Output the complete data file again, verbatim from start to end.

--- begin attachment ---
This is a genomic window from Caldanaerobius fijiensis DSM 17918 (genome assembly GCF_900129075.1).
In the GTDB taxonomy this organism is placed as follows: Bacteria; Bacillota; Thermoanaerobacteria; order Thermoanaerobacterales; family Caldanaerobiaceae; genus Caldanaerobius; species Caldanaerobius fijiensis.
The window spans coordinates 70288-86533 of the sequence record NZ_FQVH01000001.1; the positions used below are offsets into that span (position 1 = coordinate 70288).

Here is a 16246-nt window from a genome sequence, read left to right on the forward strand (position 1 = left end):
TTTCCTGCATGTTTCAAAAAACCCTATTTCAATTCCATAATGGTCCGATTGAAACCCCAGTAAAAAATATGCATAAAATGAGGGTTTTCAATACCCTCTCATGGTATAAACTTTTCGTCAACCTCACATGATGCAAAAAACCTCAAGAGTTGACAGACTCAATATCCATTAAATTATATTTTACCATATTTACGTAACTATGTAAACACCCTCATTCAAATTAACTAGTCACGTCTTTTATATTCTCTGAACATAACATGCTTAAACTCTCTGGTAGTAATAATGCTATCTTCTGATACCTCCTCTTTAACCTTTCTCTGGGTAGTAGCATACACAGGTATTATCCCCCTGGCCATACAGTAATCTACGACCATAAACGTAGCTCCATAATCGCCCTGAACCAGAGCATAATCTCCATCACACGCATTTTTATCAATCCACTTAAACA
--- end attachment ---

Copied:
This is a genomic window from Caldanaerobius fijiensis DSM 17918 (genome assembly GCF_900129075.1).
In the GTDB taxonomy this organism is placed as follows: Bacteria; Bacillota; Thermoanaerobacteria; order Thermoanaerobacterales; family Caldanaerobiaceae; genus Caldanaerobius; species Caldanaerobius fijiensis.
The window spans coordinates 70288-86533 of the sequence record NZ_FQVH01000001.1; the positions used below are offsets into that span (position 1 = coordinate 70288).

Here is a 16246-nt window from a genome sequence, read left to right on the forward strand (position 1 = left end):
TTTCCTGCATGTTTCAAAAAACCCTATTTCAATTCCATAATGGTCCGATTGAAACCCCAGTAAAAAATATGCATAAAATGAGGGTTTTCAATACCCTCTCATGGTATAAACTTTTCGTCAACCTCACATGATGCAAAAAACCTCAAGAGTTGACAGACTCAATATCCATTAAATTATATTTTACCATATTTACGTAACTATGTAAACACCCTCATTCAAATTAACTAGTCACGTCTTTTATATTCTCTGAACATAACATGCTTAAACTCTCTGGTAGTAATAATGCTATCTTCTGATACCTCCTCTTTAACCTTTCTCTGGGTAGTAGCATACACAGGTATTATCCCCCTGGCCATACAGTAATCTACGACCATAAACGTAGCTCCATAATCGCCCTGAACCAGAGCATAATCTCCATCACACGCATTTTTATCAATCCACTTAAACA